In each problem that Collaborating Minds looks at, we are going to work hard to give our members a broad field in which to work. Rather than limit the problem to the arena the problem owner states, we use the idea that a problem as stated is part of a larger continuum, and understanding the broader continuum can help create new opportunities.
To do this, we’ll work with this 9 box matrix.
The problem as stated (and likely how the problem owner typically thinks about it) deals with the system it is a part of, and at the present time. So if we are thinking about a problem in the food system in Africa, we think about the “food system” and about “today”. But we’d benefit from freeing our minds — and even directing our minds — in at least two other dimensions.
More broadly and more narrowly.
More narrowly. The system we are looking at is composed of smaller elements. For example, the food system might be broken up into:
- Agricultural supply (fertilizer, seed, land)
- Agriculture (planting and harvesting)
- Storage and delivery of crops
- Food processing
- Food distribution
- Food preparation and use, and
- Food waste disposal
There might be an interesting way of addressing the “big problem” within just one of these subsystems. And looking at these subsystems is a good way to make sure we understand what is going on with the system
More broadly. System definitions necessarily have boundaries, and what is outside the system can also be very important. What are the other systems that the food system interacts with, e.g., how does the problem reflect interactions with the economic system, the political governance system, the transportation system? Our problem is nestled in a larger set of interactions, and we might discover that the problem is better solved at a higher level than the level at which it was asked.
Looking backwards. Problems don’t just crop up accidentally and spontaneously. They are the result of the evolution of a situation. What was once not seen as a problem now is seen as one. What changed? Looking at the past (of the system, supersystem, and subsystems) sheds light on what is now different. The past is defined in whatever way seems most appropriate for the problem.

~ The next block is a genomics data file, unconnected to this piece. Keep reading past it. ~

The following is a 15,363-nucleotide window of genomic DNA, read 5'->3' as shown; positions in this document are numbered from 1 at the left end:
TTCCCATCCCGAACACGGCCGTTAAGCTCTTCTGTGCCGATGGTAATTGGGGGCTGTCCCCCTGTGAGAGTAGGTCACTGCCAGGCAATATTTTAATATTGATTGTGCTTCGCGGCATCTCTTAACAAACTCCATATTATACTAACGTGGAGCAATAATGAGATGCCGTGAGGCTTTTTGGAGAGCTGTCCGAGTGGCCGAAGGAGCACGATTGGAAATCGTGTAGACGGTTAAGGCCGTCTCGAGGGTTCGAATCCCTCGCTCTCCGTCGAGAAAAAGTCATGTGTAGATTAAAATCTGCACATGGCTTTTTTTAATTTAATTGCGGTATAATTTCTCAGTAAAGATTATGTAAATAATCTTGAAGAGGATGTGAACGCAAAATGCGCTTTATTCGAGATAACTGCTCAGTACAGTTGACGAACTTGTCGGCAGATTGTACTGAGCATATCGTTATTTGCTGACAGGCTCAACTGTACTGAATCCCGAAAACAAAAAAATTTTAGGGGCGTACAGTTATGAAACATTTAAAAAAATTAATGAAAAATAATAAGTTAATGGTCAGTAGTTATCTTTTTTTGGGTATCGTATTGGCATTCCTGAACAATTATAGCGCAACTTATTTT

Looking forward. Even as we grapple with today’s problems, the situation is changing, and smart
problem solvers are looking to address what the problem is going to be. The Canadian ice hockey superstar Wayne Gretsky was asked how he got so many goals (for those in countries less familiar with hockey, the idea is to put the object you are skating on the ice after and adroitly whacking– the puck — into the goal defended by the other team). He said, “I don’t skate to where the puck is, I skate to where the puck is going to be.” Similarly, in thinking today about climate change, we shouldn’t be thinking about CO2 levels of 400 parts per million (today’s level) but instead about solutions that would work at 500-600 parts per million, which is where the puck is going to be. Perhaps there are solutions that take time but get us where we want to go by the time we need to be there.
Thinking about the System is a big, broadening step for many problem solvers. Considering the system and its supersystem and subsystems over time can improve our thinking even more.